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Predicting the Washington Nationals’ Playoff Chances with Accuscore 5/11

As we will do each week throughout the season, we will today take a look at Accuscore’s playoff forecaster to see how the previous weeks games influenced the division’s playoff race. The Nationals tremendously improved their chances to make the playoffs last week as the club went 4-2.

With this their projected playoff chances jumped from 10.5 percent to 23.8 percent. Disappointingly, their chance to win the division only grew 4 percent to 10.1 percent as the Phillies continue to play great baseball.

Stephen Oh breaks down the NL East:

“Philadelphia was 5-2 which included 3 quality wins over St. Louis.  The Phillies have just a 2 game lead over the Nationals but are still an overwhelming 82 percent favorite to take the NL East.

Washington is now projected for a very strong 83 win season, and they are now a legitimate Wild Card contender.  A 6-6 road record is sixth best in the National League.  The Mets are still at under 10 percent in playoff chances because they have not shown the ability to win on the road.  They are 4-8 this season and this past week dropped 2 of 3 road games in Cincinnati.”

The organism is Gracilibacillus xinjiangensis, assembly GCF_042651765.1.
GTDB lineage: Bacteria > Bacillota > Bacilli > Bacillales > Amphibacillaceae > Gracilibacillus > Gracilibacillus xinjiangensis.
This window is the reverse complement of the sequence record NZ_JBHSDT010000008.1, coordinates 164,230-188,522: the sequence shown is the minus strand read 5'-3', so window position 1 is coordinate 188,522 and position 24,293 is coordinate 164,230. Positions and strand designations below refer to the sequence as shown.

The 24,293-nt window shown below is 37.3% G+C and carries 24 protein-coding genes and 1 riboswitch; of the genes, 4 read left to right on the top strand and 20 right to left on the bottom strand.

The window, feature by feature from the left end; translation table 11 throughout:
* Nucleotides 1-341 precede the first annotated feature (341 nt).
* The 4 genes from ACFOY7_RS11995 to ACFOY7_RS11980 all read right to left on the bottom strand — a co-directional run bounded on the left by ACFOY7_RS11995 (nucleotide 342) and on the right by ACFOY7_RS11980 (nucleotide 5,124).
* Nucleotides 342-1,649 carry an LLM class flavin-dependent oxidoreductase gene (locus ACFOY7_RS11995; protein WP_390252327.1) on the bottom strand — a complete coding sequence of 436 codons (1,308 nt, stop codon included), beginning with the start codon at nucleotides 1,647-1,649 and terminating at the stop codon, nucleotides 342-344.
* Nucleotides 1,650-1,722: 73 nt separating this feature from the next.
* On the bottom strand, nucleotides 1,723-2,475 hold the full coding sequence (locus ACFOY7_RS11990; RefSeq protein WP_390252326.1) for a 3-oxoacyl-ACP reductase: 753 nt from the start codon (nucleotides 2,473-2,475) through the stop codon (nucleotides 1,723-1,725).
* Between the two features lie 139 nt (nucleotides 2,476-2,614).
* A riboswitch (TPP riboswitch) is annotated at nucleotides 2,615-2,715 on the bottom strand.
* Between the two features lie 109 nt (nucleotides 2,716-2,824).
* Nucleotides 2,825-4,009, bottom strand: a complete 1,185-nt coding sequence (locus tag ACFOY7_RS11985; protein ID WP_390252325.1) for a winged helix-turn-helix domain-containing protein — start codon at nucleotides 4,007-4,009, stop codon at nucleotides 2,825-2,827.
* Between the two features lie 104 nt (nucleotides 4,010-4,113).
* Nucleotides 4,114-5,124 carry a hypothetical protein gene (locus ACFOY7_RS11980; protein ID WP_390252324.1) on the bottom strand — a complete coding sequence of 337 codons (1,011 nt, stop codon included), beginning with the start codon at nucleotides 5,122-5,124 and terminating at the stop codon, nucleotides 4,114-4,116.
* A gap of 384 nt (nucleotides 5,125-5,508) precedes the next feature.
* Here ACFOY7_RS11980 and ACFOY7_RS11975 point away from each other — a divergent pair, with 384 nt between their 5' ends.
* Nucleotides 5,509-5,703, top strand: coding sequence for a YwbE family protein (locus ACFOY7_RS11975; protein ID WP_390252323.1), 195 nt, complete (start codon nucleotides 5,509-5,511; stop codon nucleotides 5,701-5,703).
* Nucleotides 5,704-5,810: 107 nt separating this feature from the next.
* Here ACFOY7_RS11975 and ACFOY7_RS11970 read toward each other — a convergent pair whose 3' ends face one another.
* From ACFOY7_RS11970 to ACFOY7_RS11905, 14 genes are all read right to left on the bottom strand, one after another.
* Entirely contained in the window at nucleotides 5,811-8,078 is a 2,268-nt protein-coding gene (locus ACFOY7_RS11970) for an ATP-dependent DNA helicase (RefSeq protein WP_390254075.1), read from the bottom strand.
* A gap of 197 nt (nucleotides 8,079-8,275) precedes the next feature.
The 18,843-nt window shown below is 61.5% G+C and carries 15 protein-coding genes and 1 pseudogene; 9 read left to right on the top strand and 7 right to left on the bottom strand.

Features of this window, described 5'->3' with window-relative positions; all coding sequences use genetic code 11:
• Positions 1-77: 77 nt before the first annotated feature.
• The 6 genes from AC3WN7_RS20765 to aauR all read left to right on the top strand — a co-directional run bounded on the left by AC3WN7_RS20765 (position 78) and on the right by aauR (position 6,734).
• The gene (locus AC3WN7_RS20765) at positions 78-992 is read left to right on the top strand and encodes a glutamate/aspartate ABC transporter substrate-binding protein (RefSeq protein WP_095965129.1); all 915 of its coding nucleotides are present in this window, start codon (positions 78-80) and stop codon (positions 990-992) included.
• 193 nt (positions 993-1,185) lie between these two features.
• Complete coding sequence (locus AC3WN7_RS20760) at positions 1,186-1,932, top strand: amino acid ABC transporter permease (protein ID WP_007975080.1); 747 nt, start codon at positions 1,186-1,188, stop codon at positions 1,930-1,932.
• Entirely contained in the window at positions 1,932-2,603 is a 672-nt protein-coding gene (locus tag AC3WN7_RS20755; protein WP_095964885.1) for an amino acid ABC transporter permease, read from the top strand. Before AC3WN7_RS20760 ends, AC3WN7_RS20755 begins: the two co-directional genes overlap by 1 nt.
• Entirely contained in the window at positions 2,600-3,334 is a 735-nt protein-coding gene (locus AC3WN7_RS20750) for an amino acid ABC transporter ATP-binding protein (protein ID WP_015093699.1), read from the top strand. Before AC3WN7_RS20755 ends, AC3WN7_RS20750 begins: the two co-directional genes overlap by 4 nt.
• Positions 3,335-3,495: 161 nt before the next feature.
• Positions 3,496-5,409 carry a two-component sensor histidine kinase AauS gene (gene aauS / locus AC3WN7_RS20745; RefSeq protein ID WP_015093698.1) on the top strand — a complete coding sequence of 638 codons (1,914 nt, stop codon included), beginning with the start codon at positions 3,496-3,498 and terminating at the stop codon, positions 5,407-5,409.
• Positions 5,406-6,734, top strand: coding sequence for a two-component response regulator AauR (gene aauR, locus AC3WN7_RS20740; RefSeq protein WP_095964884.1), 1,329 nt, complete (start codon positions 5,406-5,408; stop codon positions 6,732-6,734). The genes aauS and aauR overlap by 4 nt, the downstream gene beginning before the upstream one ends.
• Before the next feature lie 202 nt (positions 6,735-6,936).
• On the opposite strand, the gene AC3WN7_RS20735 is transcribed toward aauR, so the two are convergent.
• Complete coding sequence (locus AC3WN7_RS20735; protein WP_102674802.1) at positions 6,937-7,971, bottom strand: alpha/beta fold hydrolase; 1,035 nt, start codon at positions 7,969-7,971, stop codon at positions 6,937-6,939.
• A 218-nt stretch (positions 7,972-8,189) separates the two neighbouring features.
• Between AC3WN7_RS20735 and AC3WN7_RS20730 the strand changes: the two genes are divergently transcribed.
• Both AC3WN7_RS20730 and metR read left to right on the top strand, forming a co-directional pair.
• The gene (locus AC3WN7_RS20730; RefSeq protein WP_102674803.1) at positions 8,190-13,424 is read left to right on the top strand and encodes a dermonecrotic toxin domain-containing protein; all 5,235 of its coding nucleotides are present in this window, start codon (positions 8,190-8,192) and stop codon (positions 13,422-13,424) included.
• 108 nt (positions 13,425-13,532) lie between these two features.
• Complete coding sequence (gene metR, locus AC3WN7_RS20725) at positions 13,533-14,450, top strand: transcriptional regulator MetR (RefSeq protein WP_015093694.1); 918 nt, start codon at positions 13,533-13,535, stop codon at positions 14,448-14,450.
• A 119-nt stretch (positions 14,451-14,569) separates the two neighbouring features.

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Kennedy, Zimmerman Power Washington Nationals to 3-2 Win Over New York Mets

After his previous start that yielded six runs and five walks to the Atlanta Braves in 5.1 innings, many thought that Washington Nationals rookie starter Luis Atilano may be starting to unravel.

He shut those detractors up last night, however, as he threw 5.1 shutout innings helping the Nats topple the New York Mets to improve to second place in the National League East.

Deception was the key to Atilano’s success Monday night, as young right-hander improved to 3-0 by earning the win on his 25th birthday.